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Canon 5D vs Leica D-LUX 5

The Canon EOS 5D and the Leica D-LUX 5 are two digital cameras that were announced, respectively, in August 2005 and September 2010. The 5D is a DSLR, while the D-LUX 5 is a fixed lens compact. The cameras are based on a full frame (5D) and a 1/1.7-inch (D-LUX 5) sensor. The Canon has a resolution of 12.7 megapixels, whereas the Leica provides 10 MP.

Below is an overview of the main specs of the two cameras as a starting point for the comparison.

Headline Specifications
Canon 5D versus Leica D-LUX 5
Canon 5D Leica D-LUX 5
Digital single lens reflex Fixed lens compact camera
Canon EF mount lenses 24-90mm f/2.0-3.3
12.7 MP, Full Frame Sensor 10 MP, 1/1.7" Sensor
no Video 720/60p Video
ISO 100-1,600 (50 - 3,200) ISO 80-3,200 (80 - 12,800)
Optical viewfinder Viewfinder optional
2.5 LCD, 230k dots 3.0 LCD, 460k dots
Fixed screen (not touch-sensitive) Fixed screen (not touch-sensitive)
3 shutter flaps per second 2.5 shutter flaps per second
Weathersealed bodynot weather sealed
400 shots per battery charge400 shots per battery charge
152 x 113 x 75 mm, 895 g 110 x 65 x 43 mm, 271 g

Going beyond this snapshot of core features and characteristics, what are the differences between the Canon EOS 5D and the Leica D-LUX 5? Which one should you buy? Read on to find out how these two cameras compare with respect to their body size, their imaging sensors, their shooting features, their input-output connections, and their reception by expert reviewers.

Body comparison

The side-by-side display below illustrates the physical size and weight of the Canon 5D and the Leica D-LUX 5. The two cameras are presented according to their relative size. Three consecutive views from the front, the top, and the rear side are shown. All size dimensions are rounded to the nearest millimeter.

Size Canon 5D vs Leica D-LUX 5
Compare 5D versus D-LUX 5 top
Comparison 5D or D-LUX 5 rear

If the front view area (width x height) of the cameras is taken as an aggregate measure of their size, the Leica D-LUX 5 is considerably smaller (58 percent) than the Canon 5D. It is worth mentioning in this context that the 5D is splash and dust resistant, while the D-LUX 5 does not feature any corresponding weather-sealing.

The above size and weight comparisons are to some extent incomplete and possibly misleading, as the D-LUX 5 has a lens built in, whereas the 5D is an interchangeable lens camera that requires a separate lens. Attaching the latter will add extra weight and bulk to the setup. You can compare the optics available for the 5D and their specifications in the Canon EF Lens Catalog.

The table below summarizes the key physical specs of the two cameras alongside a broader set of comparators. In case you want to display and compare another camera duo, just click on the right or left arrow next to the camera that you would like to inspect. Alternatively, you can also use the CAM-parator to select your camera combination among a larger number of options.

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Body Specifications
  Camera
Model
Camera
Width
Camera
Height
Camera
Depth
Camera
Weight
Battery
Life 1
Weather
Sealing
Camera
Launch 2
Launch
Price (USD)
Street
Price
 
Canon 5D 6.0 in 4.4 in 3.0 in 31.6 oz 400 Y Aug 2005 3,299i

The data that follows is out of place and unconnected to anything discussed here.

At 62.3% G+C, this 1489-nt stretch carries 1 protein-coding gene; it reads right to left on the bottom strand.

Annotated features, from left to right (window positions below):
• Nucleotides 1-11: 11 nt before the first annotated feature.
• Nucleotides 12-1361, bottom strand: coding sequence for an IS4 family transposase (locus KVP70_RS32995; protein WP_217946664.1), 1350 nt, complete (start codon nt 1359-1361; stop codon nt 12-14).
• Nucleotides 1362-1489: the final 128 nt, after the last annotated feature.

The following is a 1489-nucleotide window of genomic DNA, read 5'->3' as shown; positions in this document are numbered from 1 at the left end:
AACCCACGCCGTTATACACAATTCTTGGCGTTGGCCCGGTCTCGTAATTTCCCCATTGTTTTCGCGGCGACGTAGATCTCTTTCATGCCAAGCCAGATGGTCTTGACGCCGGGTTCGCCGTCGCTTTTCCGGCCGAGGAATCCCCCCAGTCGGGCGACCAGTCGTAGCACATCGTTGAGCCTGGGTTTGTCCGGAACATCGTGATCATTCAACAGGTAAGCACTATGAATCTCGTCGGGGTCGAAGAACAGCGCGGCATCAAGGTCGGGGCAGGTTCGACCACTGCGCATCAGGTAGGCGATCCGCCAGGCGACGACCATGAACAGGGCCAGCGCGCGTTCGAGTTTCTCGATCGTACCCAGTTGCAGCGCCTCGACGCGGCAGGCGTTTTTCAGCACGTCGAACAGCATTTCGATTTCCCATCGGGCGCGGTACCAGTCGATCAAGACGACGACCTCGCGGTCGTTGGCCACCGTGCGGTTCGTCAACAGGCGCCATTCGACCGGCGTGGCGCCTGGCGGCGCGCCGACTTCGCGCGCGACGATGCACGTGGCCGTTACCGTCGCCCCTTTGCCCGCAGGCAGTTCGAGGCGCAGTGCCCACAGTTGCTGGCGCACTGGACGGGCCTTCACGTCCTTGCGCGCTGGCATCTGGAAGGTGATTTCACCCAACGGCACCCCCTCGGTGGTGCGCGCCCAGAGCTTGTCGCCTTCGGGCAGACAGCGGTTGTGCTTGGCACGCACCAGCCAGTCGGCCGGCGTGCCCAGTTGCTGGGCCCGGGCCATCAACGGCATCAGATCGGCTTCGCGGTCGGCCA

Leica D-LUX 5 4.3 in 2.6 in 1.7 in 9.6 oz 400 n Sep 2010 699i
 
Canon 6D Mark II 5.7 in 4.4 in 3.0 in 27.0 oz 1200 Y Jun 2017 1,999 i
 
Canon 5DS 6.0 in 4.6 in 3.0 in 32.8 oz 700 Y Feb 2015 3,699 i
 
Canon 5DS R 6.0 in 4.6 in 3.0 in 32.8 oz 700 Y Feb 2015 3,699 i
 
Canon 5D Mark III 6.0 in 4.6 in 3.0 in 33.5 oz 950 Y Mar 2012 3,499i
 
Canon 6D 5.7 in 4.4 in 2.8 in 27.2 oz 1090 Y Sep 2012 2,099i
 
Canon 5D Mark II 6.0 in 4.5 in 3.0 in 30.0 oz 850 Y Sep 2008 3,499i
 
Canon 1D Mark II N 6.1 in 6.2 in 3.1 in 55.2 oz 1200 Y Aug 2005 3,999i
 
Canon 1Ds Mark II 6.1 in 6.2 in 3.1 in 42.9 oz 1200 Y Sep 2004 7,999i
 
Canon 1Ds 6.1 in 6.2 in 3.1 in 44.6 oz 600 Y Sep 2002 8,999i
 
Fujifilm X10 4.6 in 2.8 in 2.2 in 12.3 oz 270 n Sep 2011 599i
 
Leica D-LUX 6 4.4 in 2.7 in 1.8 in 10.5 oz 330 n Sep 2012 699i
 
Leica V-LUX 3 4.9 in 3.2 in 3.7 in 19.0 oz 410 n Dec 2011 949i
 
Leica X1 4.9 in 2.4 in 1.3 in 10.8 oz 260 n Sep 2009 1,995i
 
Nikon D700 5.8 in 4.8 in 3.0 in 37.9 oz 1000 Y Jul 2008 2,999i
 
Panasonic LX5 4.3 in 2.6 in 1.7 in 9.6 oz 400 n Jul 2010 499i
Notes: Measurements and pricing do not include easily detachable parts, such as add-on or interchangeable lenses or optional viewfinders.
(1) Number of images that can be taken on a full battery charge according to the CIPA-standard; (2) Official announcement.

Any camera decision will naturally be influenced heavily by the price. The manufacturer’s suggested retail prices give an idea on the placement of the camera in the maker’s lineup and the broader market. The D-LUX 5 was launched at a lower price than the 5D, despite having a lens built in. Normally, street prices remain initially close to the MSRP, but after a couple of months, the first discounts appear. Later in the product cycle and, in particular, when the replacement model is about to appear, further discounting and stock clearance sales often push the camera price considerably down. Then, after the new model is out, very good deals can frequently be found on the pre-owned market.

Sensor comparison

The imaging sensor is at the core of digital cameras and its size is one of the main determining factors of image quality. A large sensor will tend to have larger individual pixels that provide better low-light sensitivity, wider dynamic range, and richer color-depth than smaller pixel-units in a sensor of the same technological generation. Further, a large sensor camera will give the photographer additional creative options when using shallow depth-of-field to isolate a subject from its background. On the downside, larger sensors are more costly to manufacture and tend to lead to bigger and heavier cameras and lenses.